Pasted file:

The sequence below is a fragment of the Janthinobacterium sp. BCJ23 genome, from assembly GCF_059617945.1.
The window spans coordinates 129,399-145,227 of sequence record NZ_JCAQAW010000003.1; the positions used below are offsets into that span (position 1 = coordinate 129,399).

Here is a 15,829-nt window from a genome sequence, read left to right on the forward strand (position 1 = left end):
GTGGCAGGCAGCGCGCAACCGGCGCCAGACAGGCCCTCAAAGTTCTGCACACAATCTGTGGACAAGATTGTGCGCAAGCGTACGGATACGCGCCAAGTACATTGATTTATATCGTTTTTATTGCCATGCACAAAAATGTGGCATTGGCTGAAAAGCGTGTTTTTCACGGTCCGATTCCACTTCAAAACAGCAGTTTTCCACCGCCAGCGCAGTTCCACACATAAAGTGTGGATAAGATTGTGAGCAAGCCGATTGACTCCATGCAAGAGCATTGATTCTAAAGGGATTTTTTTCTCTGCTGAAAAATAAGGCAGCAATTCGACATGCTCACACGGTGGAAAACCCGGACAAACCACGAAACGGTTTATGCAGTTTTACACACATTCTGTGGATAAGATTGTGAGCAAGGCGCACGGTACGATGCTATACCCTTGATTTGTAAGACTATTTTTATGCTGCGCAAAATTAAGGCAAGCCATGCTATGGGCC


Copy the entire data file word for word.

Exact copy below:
The sequence below is a fragment of the Janthinobacterium sp. BCJ23 genome, from assembly GCF_059617945.1.
The window spans coordinates 129,399-145,227 of sequence record NZ_JCAQAW010000003.1; the positions used below are offsets into that span (position 1 = coordinate 129,399).

Here is a 15,829-nt window from a genome sequence, read left to right on the forward strand (position 1 = left end):
GTGGCAGGCAGCGCGCAACCGGCGCCAGACAGGCCCTCAAAGTTCTGCACACAATCTGTGGACAAGATTGTGCGCAAGCGTACGGATACGCGCCAAGTACATTGATTTATATCGTTTTTATTGCCATGCACAAAAATGTGGCATTGGCTGAAAAGCGTGTTTTTCACGGTCCGATTCCACTTCAAAACAGCAGTTTTCCACCGCCAGCGCAGTTCCACACATAAAGTGTGGATAAGATTGTGAGCAAGCCGATTGACTCCATGCAAGAGCATTGATTCTAAAGGGATTTTTTTCTCTGCTGAAAAATAAGGCAGCAATTCGACATGCTCACACGGTGGAAAACCCGGACAAACCACGAAACGGTTTATGCAGTTTTACACACATTCTGTGGATAAGATTGTGAGCAAGGCGCACGGTACGATGCTATACCCTTGATTTGTAAGACTATTTTTATGCTGCGCAAAATTAAGGCAAGCCATGCTATGGGCC